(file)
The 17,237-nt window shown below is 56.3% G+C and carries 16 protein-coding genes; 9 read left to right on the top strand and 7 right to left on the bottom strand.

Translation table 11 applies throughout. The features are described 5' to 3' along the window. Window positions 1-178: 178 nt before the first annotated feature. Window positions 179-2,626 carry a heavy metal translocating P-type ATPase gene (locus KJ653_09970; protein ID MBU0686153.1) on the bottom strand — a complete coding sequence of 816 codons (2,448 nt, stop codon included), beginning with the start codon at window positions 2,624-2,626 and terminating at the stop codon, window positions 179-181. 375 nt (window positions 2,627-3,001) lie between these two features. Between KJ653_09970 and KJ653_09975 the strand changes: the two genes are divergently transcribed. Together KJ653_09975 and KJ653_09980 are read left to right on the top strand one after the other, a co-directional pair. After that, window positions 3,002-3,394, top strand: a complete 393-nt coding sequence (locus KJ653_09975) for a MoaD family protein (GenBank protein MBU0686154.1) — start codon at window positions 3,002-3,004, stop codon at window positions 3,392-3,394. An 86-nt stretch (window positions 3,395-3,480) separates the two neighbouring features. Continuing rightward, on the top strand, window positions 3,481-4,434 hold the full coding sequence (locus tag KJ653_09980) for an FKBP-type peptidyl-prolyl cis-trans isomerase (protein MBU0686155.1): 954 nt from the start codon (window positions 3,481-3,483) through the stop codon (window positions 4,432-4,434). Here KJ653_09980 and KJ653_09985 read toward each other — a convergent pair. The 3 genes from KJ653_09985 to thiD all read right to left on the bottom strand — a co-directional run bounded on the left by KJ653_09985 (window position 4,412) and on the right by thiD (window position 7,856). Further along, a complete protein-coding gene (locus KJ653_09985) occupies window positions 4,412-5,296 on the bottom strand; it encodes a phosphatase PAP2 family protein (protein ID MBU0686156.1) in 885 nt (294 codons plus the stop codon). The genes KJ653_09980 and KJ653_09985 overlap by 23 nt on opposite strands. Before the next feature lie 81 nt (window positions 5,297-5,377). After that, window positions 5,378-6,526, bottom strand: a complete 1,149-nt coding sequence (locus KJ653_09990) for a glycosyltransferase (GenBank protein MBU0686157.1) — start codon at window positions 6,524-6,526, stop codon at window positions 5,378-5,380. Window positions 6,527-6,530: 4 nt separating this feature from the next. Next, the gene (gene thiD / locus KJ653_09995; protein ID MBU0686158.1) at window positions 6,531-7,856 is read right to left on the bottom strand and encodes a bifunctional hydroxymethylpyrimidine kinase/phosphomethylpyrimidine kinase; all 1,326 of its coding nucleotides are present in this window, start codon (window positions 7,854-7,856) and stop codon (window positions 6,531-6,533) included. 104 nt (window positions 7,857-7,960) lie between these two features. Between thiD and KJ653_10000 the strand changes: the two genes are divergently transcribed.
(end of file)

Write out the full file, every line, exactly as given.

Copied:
The 17,237-nt window shown below is 56.3% G+C and carries 16 protein-coding genes; 9 read left to right on the top strand and 7 right to left on the bottom strand.

Translation table 11 applies throughout. The features are described 5' to 3' along the window. Window positions 1-178: 178 nt before the first annotated feature. Window positions 179-2,626 carry a heavy metal translocating P-type ATPase gene (locus KJ653_09970; protein ID MBU0686153.1) on the bottom strand — a complete coding sequence of 816 codons (2,448 nt, stop codon included), beginning with the start codon at window positions 2,624-2,626 and terminating at the stop codon, window positions 179-181. 375 nt (window positions 2,627-3,001) lie between these two features. Between KJ653_09970 and KJ653_09975 the strand changes: the two genes are divergently transcribed. Together KJ653_09975 and KJ653_09980 are read left to right on the top strand one after the other, a co-directional pair. After that, window positions 3,002-3,394, top strand: a complete 393-nt coding sequence (locus KJ653_09975) for a MoaD family protein (GenBank protein MBU0686154.1) — start codon at window positions 3,002-3,004, stop codon at window positions 3,392-3,394. An 86-nt stretch (window positions 3,395-3,480) separates the two neighbouring features. Continuing rightward, on the top strand, window positions 3,481-4,434 hold the full coding sequence (locus tag KJ653_09980) for an FKBP-type peptidyl-prolyl cis-trans isomerase (protein MBU0686155.1): 954 nt from the start codon (window positions 3,481-3,483) through the stop codon (window positions 4,432-4,434). Here KJ653_09980 and KJ653_09985 read toward each other — a convergent pair. The 3 genes from KJ653_09985 to thiD all read right to left on the bottom strand — a co-directional run bounded on the left by KJ653_09985 (window position 4,412) and on the right by thiD (window position 7,856). Further along, a complete protein-coding gene (locus KJ653_09985) occupies window positions 4,412-5,296 on the bottom strand; it encodes a phosphatase PAP2 family protein (protein ID MBU0686156.1) in 885 nt (294 codons plus the stop codon). The genes KJ653_09980 and KJ653_09985 overlap by 23 nt on opposite strands. Before the next feature lie 81 nt (window positions 5,297-5,377). After that, window positions 5,378-6,526, bottom strand: a complete 1,149-nt coding sequence (locus KJ653_09990) for a glycosyltransferase (GenBank protein MBU0686157.1) — start codon at window positions 6,524-6,526, stop codon at window positions 5,378-5,380. Window positions 6,527-6,530: 4 nt separating this feature from the next. Next, the gene (gene thiD / locus KJ653_09995; protein ID MBU0686158.1) at window positions 6,531-7,856 is read right to left on the bottom strand and encodes a bifunctional hydroxymethylpyrimidine kinase/phosphomethylpyrimidine kinase; all 1,326 of its coding nucleotides are present in this window, start codon (window positions 7,854-7,856) and stop codon (window positions 6,531-6,533) included. 104 nt (window positions 7,857-7,960) lie between these two features. Between thiD and KJ653_10000 the strand changes: the two genes are divergently transcribed.